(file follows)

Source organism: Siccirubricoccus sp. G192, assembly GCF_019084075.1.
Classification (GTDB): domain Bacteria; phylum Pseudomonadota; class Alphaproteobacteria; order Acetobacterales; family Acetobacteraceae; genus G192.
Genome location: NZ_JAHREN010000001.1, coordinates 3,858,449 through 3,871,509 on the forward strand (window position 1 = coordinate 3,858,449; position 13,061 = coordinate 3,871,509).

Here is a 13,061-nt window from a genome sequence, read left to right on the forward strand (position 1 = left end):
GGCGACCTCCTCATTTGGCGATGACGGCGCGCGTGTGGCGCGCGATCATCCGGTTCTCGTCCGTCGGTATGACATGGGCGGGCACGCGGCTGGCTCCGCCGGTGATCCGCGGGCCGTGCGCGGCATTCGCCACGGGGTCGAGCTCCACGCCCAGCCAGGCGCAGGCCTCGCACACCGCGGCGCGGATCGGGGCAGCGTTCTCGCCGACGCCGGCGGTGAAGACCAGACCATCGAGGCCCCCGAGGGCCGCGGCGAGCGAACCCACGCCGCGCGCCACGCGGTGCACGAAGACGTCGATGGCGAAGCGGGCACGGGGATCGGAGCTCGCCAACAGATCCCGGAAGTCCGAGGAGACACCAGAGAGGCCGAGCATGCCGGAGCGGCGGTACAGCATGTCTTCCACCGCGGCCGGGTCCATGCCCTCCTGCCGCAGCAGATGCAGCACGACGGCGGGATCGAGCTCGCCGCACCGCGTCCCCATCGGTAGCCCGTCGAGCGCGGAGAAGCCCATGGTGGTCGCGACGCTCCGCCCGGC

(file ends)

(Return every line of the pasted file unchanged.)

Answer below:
Source organism: Siccirubricoccus sp. G192, assembly GCF_019084075.1.
Classification (GTDB): domain Bacteria; phylum Pseudomonadota; class Alphaproteobacteria; order Acetobacterales; family Acetobacteraceae; genus G192.
Genome location: NZ_JAHREN010000001.1, coordinates 3,858,449 through 3,871,509 on the forward strand (window position 1 = coordinate 3,858,449; position 13,061 = coordinate 3,871,509).

Here is a 13,061-nt window from a genome sequence, read left to right on the forward strand (position 1 = left end):
GGCGACCTCCTCATTTGGCGATGACGGCGCGCGTGTGGCGCGCGATCATCCGGTTCTCGTCCGTCGGTATGACATGGGCGGGCACGCGGCTGGCTCCGCCGGTGATCCGCGGGCCGTGCGCGGCATTCGCCACGGGGTCGAGCTCCACGCCCAGCCAGGCGCAGGCCTCGCACACCGCGGCGCGGATCGGGGCAGCGTTCTCGCCGACGCCGGCGGTGAAGACCAGACCATCGAGGCCCCCGAGGGCCGCGGCGAGCGAACCCACGCCGCGCGCCACGCGGTGCACGAAGACGTCGATGGCGAAGCGGGCACGGGGATCGGAGCTCGCCAACAGATCCCGGAAGTCCGAGGAGACACCAGAGAGGCCGAGCATGCCGGAGCGGCGGTACAGCATGTCTTCCACCGCGGCCGGGTCCATGCCCTCCTGCCGCAGCAGATGCAGCACGACGGCGGGATCGAGCTCGCCGCACCGCGTCCCCATCGGTAGCCCGTCGAGCGCGGAGAAGCCCATGGTGGTCGCGACGCTCCGCCCGGC